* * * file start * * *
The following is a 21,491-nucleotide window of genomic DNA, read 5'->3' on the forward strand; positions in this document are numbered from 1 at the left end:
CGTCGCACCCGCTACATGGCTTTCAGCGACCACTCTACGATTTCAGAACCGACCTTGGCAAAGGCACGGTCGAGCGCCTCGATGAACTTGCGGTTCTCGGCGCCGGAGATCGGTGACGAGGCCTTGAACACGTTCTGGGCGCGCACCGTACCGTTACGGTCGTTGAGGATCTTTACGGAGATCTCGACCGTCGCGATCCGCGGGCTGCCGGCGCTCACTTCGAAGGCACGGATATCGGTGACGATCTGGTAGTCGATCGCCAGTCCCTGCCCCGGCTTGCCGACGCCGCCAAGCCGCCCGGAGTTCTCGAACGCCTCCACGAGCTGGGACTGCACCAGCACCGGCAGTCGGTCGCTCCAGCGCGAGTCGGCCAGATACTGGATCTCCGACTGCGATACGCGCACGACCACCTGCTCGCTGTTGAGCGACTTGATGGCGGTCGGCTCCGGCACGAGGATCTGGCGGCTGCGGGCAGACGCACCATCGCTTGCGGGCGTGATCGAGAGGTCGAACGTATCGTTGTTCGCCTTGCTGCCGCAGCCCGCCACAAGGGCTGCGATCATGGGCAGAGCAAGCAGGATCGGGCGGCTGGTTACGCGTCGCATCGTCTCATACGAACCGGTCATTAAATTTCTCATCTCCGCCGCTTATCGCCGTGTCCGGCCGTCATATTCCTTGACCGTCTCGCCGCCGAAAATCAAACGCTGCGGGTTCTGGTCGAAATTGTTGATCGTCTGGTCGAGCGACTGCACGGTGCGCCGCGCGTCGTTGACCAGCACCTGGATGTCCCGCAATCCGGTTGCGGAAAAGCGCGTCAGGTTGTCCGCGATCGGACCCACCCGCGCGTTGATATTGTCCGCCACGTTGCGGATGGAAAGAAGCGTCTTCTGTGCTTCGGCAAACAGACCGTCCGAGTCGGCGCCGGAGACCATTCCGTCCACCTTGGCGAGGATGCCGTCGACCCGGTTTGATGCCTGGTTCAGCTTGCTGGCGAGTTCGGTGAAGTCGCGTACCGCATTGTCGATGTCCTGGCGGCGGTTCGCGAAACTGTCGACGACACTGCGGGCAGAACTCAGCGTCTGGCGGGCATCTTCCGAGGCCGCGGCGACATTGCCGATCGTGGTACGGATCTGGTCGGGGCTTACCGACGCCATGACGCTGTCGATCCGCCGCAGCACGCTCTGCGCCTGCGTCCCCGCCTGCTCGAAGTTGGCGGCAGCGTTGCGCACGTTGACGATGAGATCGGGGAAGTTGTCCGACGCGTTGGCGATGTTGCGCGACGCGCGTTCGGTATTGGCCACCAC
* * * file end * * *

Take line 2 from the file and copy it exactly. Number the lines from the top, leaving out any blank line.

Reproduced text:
CGTCGCACCCGCTACATGGCTTTCAGCGACCACTCTACGATTTCAGAACCGACCTTGGCAAAGGCACGGTCGAGCGCCTCGATGAACTTGCGGTTCTCGGCGCCGGAGATCGGTGACGAGGCCTTGAACACGTTCTGGGCGCGCACCGTACCGTTACGGTCGTTGAGGATCTTTACGGAGATCTCGACCGTCGCGATCCGCGGGCTGCCGGCGCTCACTTCGAAGGCACGGATATCGGTGACGATCTGGTAGTCGATCGCCAGTCCCTGCCCCGGCTTGCCGACGCCGCCAAGCCGCCCGGAGTTCTCGAACGCCTCCACGAGCTGGGACTGCACCAGCACCGGCAGTCGGTCGCTCCAGCGCGAGTCGGCCAGATACTGGATCTCCGACTGCGATACGCGCACGACCACCTGCTCGCTGTTGAGCGACTTGATGGCGGTCGGCTCCGGCACGAGGATCTGGCGGCTGCGGGCAGACGCACCATCGCTTGCGGGCGTGATCGAGAGGTCGAACGTATCGTTGTTCGCCTTGCTGCCGCAGCCCGCCACAAGGGCTGCGATCATGGGCAGAGCAAGCAGGATCGGGCGGCTGGTTACGCGTCGCATCGTCTCATACGAACCGGTCATTAAATTTCTCATCTCCGCCGCTTATCGCCGTGTCCGGCCGTCATATTCCTTGACCGTCTCGCCGCCGAAAATCAAACGCTGCGGGTTCTGGTCGAAATTGTTGATCGTCTGGTCGAGCGACTGCACGGTGCGCCGCGCGTCGTTGACCAGCACCTGGATGTCCCGCAATCCGGTTGCGGAAAAGCGCGTCAGGTTGTCCGCGATCGGACCCACCCGCGCGTTGATATTGTCCGCCACGTTGCGGATGGAAAGAAGCGTCTTCTGTGCTTCGGCAAACAGACCGTCCGAGTCGGCGCCGGAGACCATTCCGTCCACCTTGGCGAGGATGCCGTCGACCCGGTTTGATGCCTGGTTCAGCTTGCTGGCGAGTTCGGTGAAGTCGCGTACCGCATTGTCGATGTCCTGGCGGCGGTTCGCGAAACTGTCGACGACACTGCGGGCAGAACTCAGCGTCTGGCGGGCATCTTCCGAGGCCGCGGCGACATTGCCGATCGTGGTACGGATCTGGTCGGGGCTTACCGACGCCATGACGCTGTCGATCCGCCGCAGCACGCTCTGCGCCTGCGTCCCCGCCTGCTCGAAGTTGGCGGCAGCGTTGCGCACGTTGACGATGAGATCGGGGAAGTTGTCCGACGCGTTGGCGATGTTGCGCGACGCGCGTTCGGTATTGGCCACCAC